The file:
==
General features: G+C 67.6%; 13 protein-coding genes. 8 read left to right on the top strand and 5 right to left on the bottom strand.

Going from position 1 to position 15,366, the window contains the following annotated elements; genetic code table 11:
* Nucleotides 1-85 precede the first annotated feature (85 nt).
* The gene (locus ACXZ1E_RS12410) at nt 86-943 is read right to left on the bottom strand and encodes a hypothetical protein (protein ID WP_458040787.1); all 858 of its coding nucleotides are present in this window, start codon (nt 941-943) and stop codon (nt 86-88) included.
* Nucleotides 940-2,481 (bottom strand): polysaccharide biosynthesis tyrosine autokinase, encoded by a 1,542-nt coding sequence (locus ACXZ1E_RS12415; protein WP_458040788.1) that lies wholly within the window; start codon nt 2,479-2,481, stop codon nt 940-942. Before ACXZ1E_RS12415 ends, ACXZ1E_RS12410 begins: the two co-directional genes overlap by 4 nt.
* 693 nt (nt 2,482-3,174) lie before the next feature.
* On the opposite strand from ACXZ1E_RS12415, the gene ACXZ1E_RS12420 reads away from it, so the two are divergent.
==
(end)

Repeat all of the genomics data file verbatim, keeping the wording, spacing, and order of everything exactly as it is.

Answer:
General features: G+C 67.6%; 13 protein-coding genes. 8 read left to right on the top strand and 5 right to left on the bottom strand.

Going from position 1 to position 15,366, the window contains the following annotated elements; genetic code table 11:
* Nucleotides 1-85 precede the first annotated feature (85 nt).
* The gene (locus ACXZ1E_RS12410) at nt 86-943 is read right to left on the bottom strand and encodes a hypothetical protein (protein ID WP_458040787.1); all 858 of its coding nucleotides are present in this window, start codon (nt 941-943) and stop codon (nt 86-88) included.
* Nucleotides 940-2,481 (bottom strand): polysaccharide biosynthesis tyrosine autokinase, encoded by a 1,542-nt coding sequence (locus ACXZ1E_RS12415; protein WP_458040788.1) that lies wholly within the window; start codon nt 2,479-2,481, stop codon nt 940-942. Before ACXZ1E_RS12415 ends, ACXZ1E_RS12410 begins: the two co-directional genes overlap by 4 nt.
* 693 nt (nt 2,482-3,174) lie before the next feature.
* On the opposite strand from ACXZ1E_RS12415, the gene ACXZ1E_RS12420 reads away from it, so the two are divergent.